6. Problems Arise

Vasili Arkhipov was not only of equal rank to the B-59’s captain, but he was also in charge of other submarines in the fleet. Their mission was vague, advance to Cuba, likely to provide support in case the crisis escalated. And each of the vessels was armed with a nuclear missile.

But Arkhipov and his fellow officers soon ran into two problems. First, they lost contact with their home base in Moscow, with their last order being to hold their position in the Caribbean. Second, was that the U.S. forces had discovered their submarine, forcing them to go deeper into the ocean.

5. The End?

Furthermore, the situation became worse when the Americans started dropping depth charges, causing the submarine to rock wildly. And because the air conditioning was broken, temperatures inside the submarine were quickly rising above 100 °F. So it’s unable to surface or stay put, the crew started to face the likelihood of death.

In 2016 one of the crewmen, Vadim Orlov narrated the scene inside the submarine to National Geographic. “The Americans hit us with something stronger than the grenades – apparently with a practice depth bomb,” he said. “We thought, that’s it, the end.”

4. Not Going Down Without A Fight

Conditions were similarly desperate on the other submarines. Surely, they too were forced to stay underwater for four days with hot temperatures and deteriorating air quality. B-59’s Captain Valentin Savitsky soon became convinced that the Americans were trying to blow up the submarine. What’s more, he started to believe that hostilities and possibly even nuclear war had already broken out on the surface.


As Orlov recalled, the captain yelled, “Maybe the war has already started up there… We’re gonna blast them now! We will die, but we will sink them all. We will not become the shame of the fleet.” Their likely target was the USS Randolph, the aircraft carrier commanding the U.S. Navy presence.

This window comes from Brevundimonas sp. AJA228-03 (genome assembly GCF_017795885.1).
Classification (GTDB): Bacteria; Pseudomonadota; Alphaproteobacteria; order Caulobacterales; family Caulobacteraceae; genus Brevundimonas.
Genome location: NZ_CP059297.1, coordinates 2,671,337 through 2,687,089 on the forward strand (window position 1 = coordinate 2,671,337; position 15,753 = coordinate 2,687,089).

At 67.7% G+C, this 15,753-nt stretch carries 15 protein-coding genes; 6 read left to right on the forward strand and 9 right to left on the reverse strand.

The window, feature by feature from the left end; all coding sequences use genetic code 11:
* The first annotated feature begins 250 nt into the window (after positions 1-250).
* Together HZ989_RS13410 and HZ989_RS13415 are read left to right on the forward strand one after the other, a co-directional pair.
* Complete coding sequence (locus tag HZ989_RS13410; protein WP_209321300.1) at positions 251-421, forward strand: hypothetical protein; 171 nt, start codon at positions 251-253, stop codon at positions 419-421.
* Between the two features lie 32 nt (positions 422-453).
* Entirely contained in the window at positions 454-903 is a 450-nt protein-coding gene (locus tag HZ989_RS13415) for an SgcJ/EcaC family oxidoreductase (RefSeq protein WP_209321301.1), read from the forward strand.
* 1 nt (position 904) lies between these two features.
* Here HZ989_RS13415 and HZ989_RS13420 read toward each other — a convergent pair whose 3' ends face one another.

3. Cool Headed

With no contact from Russia for four days and fearing the worst, the stressed captain of B-59 made the decision to arm the submarine’s nuclear missile. But, before he could fire, he would first have to get approval from two other senior officers. And one of them was Vasili Arkhipov.


The second officer was quick to give his approval to the idea. But Arkhipov, described by his longtime friend Ryurik Ketov as holding a cool head, declined to agree to the launch. He reasoned that the Americans were not actually trying to blow the submarine up. Instead, he believed they were deliberately dropping the charges away from the submarine to encourage the vessel to surface.

2. Cooler Heads Prevailed

Although we don’t fully know how the conversation went, we do know the result. The captain agreed, and cooler heads prevailed. B-59 then surfaced next to a U.S. destroyer and immediately turned around, heading back towards Russia.

A few days later, the crisis finally came to an end as Khrushchev agreed to withdraw the Soviet missiles. In return, Kennedy vowed to respect the sovereignty of Cuba. He also pledged to remove the U.S. Jupiter missiles located in Turkey and Italy on the U.S.S.R.’s doorstep.